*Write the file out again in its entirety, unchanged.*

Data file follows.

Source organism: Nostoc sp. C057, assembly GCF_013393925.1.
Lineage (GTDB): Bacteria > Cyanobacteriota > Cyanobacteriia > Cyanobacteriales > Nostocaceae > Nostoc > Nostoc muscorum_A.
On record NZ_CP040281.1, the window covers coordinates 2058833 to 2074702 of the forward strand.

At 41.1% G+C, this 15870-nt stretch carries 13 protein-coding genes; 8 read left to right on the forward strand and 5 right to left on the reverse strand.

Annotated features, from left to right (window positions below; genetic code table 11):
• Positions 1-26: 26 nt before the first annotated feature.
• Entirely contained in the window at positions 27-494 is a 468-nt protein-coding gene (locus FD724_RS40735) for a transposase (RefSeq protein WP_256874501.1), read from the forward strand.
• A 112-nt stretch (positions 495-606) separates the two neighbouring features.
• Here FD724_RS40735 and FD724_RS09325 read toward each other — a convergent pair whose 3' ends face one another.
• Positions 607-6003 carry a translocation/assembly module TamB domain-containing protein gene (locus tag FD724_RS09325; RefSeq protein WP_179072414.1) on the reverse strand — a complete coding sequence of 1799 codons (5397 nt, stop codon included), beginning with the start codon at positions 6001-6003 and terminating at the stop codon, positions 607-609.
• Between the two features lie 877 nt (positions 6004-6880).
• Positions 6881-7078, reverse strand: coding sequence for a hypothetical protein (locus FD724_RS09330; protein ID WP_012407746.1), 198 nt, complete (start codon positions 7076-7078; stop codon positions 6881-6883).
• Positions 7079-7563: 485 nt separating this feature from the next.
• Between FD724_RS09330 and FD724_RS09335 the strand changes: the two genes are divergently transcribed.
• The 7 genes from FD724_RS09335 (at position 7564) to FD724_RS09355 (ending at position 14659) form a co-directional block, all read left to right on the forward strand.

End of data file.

Source organism: Nostoc sp. C057, assembly GCF_013393925.1.
Lineage (GTDB): Bacteria > Cyanobacteriota > Cyanobacteriia > Cyanobacteriales > Nostocaceae > Nostoc > Nostoc muscorum_A.
On record NZ_CP040281.1, the window covers coordinates 2058833 to 2074702 of the forward strand.

At 41.1% G+C, this 15870-nt stretch carries 13 protein-coding genes; 8 read left to right on the forward strand and 5 right to left on the reverse strand.

Annotated features, from left to right (window positions below; genetic code table 11):
• Positions 1-26: 26 nt before the first annotated feature.
• Entirely contained in the window at positions 27-494 is a 468-nt protein-coding gene (locus FD724_RS40735) for a transposase (RefSeq protein WP_256874501.1), read from the forward strand.
• A 112-nt stretch (positions 495-606) separates the two neighbouring features.
• Here FD724_RS40735 and FD724_RS09325 read toward each other — a convergent pair whose 3' ends face one another.
• Positions 607-6003 carry a translocation/assembly module TamB domain-containing protein gene (locus tag FD724_RS09325; RefSeq protein WP_179072414.1) on the reverse strand — a complete coding sequence of 1799 codons (5397 nt, stop codon included), beginning with the start codon at positions 6001-6003 and terminating at the stop codon, positions 607-609.
• Between the two features lie 877 nt (positions 6004-6880).
• Positions 6881-7078, reverse strand: coding sequence for a hypothetical protein (locus FD724_RS09330; protein ID WP_012407746.1), 198 nt, complete (start codon positions 7076-7078; stop codon positions 6881-6883).
• Positions 7079-7563: 485 nt separating this feature from the next.
• Between FD724_RS09330 and FD724_RS09335 the strand changes: the two genes are divergently transcribed.
• The 7 genes from FD724_RS09335 (at position 7564) to FD724_RS09355 (ending at position 14659) form a co-directional block, all read left to right on the forward strand.